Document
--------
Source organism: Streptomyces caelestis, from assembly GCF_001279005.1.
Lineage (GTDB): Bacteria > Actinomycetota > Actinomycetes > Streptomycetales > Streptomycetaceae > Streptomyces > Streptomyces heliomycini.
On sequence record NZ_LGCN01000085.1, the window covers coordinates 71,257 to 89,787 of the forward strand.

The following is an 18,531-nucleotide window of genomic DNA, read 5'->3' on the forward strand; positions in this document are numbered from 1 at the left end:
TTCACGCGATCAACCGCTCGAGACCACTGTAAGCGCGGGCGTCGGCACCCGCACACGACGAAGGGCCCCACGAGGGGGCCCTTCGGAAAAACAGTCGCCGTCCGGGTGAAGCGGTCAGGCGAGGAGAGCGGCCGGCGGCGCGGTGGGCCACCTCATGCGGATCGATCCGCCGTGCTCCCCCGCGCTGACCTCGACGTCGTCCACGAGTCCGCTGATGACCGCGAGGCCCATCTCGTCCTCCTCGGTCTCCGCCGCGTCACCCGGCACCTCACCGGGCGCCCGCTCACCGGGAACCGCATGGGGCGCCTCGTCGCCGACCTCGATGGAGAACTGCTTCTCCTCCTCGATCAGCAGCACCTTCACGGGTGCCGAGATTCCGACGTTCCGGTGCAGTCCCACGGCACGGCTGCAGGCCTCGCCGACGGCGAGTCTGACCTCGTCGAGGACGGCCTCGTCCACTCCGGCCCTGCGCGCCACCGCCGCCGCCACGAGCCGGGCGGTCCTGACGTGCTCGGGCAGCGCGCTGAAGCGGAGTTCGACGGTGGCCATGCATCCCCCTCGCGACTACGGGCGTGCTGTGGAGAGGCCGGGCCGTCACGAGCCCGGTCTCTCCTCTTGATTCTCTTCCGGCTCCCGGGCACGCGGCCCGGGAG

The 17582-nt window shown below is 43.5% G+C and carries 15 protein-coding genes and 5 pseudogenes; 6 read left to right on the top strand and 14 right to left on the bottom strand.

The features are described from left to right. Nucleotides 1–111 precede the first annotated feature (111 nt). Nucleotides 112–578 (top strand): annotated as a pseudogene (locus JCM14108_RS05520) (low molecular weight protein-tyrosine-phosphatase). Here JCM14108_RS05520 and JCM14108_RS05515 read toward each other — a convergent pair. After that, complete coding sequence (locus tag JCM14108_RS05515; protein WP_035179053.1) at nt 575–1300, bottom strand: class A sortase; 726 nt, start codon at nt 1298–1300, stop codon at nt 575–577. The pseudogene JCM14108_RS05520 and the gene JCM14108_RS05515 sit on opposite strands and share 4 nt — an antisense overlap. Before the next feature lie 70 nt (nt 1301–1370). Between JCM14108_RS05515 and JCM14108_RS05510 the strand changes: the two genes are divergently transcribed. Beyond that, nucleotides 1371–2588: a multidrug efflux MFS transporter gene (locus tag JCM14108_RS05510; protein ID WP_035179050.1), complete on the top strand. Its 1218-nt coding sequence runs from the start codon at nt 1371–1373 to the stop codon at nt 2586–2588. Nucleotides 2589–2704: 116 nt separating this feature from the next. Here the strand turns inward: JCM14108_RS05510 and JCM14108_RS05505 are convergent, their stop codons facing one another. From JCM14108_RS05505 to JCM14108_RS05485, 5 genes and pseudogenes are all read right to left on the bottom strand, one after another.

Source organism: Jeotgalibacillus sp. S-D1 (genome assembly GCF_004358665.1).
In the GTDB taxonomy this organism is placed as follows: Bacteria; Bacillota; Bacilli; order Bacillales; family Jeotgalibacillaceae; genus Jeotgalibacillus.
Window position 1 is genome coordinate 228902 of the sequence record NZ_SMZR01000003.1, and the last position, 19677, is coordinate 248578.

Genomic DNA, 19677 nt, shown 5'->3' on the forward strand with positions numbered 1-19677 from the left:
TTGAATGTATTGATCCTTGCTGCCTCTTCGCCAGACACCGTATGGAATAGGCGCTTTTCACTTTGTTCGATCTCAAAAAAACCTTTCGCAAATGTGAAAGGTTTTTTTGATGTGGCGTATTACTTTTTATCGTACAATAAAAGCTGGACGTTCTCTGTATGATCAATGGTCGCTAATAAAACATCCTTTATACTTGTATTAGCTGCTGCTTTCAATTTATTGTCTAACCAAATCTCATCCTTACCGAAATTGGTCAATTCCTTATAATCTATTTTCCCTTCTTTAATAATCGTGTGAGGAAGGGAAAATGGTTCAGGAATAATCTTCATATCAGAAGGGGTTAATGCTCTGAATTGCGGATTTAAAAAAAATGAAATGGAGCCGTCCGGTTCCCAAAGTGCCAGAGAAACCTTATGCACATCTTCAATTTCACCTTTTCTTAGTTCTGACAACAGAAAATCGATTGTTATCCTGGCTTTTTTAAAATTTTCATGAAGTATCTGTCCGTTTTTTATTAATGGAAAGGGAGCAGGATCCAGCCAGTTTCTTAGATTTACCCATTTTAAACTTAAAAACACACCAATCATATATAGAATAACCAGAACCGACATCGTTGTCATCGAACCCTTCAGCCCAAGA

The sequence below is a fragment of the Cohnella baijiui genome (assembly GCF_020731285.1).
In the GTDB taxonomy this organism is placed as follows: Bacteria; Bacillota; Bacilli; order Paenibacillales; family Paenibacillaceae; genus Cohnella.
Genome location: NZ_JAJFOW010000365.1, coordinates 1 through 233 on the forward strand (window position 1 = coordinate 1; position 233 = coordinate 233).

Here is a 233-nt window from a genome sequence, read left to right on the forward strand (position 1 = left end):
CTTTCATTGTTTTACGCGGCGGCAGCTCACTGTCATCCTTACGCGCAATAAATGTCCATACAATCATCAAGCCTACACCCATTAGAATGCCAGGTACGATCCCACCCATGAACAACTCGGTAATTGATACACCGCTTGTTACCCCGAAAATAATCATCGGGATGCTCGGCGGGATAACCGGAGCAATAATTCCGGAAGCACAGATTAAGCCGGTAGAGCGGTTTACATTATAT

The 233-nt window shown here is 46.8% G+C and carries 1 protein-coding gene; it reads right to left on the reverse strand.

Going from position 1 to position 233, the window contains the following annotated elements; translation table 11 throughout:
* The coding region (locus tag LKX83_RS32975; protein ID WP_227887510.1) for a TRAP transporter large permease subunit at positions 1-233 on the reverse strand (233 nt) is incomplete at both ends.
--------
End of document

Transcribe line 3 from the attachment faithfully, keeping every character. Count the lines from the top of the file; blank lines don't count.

On sequence record NZ_LGCN01000085.1, the window covers coordinates 71,257 to 89,787 of the forward strand.